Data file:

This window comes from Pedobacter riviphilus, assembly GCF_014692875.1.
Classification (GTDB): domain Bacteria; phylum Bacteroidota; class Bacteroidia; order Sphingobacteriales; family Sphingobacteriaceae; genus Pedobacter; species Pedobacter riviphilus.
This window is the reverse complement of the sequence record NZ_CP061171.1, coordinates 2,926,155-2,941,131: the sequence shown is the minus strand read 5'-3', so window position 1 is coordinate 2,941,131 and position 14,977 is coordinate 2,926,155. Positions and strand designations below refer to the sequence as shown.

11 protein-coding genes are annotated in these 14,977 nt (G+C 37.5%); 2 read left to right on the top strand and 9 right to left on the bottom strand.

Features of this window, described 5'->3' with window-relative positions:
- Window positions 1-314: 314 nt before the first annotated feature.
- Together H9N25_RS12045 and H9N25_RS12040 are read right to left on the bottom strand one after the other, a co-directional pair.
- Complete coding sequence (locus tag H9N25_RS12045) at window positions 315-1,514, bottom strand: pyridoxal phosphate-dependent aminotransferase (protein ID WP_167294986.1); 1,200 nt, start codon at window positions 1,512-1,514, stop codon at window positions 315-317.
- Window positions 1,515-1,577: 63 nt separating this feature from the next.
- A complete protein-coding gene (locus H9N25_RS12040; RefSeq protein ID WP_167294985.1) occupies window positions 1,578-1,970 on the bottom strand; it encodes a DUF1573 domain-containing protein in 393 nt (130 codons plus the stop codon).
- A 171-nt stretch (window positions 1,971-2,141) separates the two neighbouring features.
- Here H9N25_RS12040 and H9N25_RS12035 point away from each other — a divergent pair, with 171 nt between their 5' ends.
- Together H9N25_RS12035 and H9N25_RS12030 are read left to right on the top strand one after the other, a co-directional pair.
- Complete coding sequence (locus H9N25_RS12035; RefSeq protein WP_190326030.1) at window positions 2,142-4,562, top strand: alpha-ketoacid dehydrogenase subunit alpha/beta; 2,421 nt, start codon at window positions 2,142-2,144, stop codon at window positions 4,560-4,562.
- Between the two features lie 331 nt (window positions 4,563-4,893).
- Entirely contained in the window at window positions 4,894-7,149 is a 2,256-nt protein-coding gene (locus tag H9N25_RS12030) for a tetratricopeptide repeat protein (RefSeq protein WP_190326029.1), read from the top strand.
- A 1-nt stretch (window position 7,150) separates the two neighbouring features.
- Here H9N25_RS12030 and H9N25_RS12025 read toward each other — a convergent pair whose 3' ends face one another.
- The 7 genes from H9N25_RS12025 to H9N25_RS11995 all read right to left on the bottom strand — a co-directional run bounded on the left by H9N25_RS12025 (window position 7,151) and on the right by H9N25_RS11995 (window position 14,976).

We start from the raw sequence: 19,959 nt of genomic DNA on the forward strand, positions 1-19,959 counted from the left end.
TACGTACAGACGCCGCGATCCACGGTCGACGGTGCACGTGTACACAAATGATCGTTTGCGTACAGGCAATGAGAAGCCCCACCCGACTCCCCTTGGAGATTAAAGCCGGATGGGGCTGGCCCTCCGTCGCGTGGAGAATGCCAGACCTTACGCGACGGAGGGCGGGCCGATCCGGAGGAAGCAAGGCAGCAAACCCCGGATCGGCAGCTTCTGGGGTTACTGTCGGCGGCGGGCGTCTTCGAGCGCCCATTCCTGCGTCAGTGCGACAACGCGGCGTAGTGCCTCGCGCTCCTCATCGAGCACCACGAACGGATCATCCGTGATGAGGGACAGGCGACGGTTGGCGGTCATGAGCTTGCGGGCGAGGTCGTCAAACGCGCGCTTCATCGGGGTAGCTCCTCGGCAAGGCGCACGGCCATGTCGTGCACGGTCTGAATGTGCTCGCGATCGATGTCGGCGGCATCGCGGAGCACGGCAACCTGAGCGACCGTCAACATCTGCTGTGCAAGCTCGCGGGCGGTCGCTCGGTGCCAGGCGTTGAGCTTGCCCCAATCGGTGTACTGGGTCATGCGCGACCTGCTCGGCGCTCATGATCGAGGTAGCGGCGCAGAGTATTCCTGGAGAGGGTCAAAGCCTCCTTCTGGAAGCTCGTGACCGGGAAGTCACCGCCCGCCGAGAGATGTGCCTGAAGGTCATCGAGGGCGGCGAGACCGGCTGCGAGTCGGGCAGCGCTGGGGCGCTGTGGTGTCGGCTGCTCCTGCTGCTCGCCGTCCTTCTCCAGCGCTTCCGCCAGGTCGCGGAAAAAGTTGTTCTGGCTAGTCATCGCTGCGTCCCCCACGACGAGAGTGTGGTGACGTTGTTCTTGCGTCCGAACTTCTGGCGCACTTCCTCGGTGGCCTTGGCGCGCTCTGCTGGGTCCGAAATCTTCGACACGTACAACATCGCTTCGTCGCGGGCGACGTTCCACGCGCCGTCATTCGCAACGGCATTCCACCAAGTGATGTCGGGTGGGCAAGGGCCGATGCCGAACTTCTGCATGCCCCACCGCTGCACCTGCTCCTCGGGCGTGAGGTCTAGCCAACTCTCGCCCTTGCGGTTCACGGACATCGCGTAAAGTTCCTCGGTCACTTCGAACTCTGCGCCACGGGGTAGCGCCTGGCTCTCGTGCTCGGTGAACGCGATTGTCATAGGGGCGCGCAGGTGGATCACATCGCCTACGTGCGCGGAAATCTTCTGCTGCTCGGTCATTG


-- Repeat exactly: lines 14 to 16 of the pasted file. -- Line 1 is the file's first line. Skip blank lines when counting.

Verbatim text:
- Complete coding sequence (locus H9N25_RS12035; RefSeq protein WP_190326030.1) at window positions 2,142-4,562, top strand: alpha-ketoacid dehydrogenase subunit alpha/beta; 2,421 nt, start codon at window positions 2,142-2,144, stop codon at window positions 4,560-4,562.
- Between the two features lie 331 nt (window positions 4,563-4,893).
- Entirely contained in the window at window positions 4,894-7,149 is a 2,256-nt protein-coding gene (locus tag H9N25_RS12030) for a tetratricopeptide repeat protein (RefSeq protein WP_190326029.1), read from the top strand.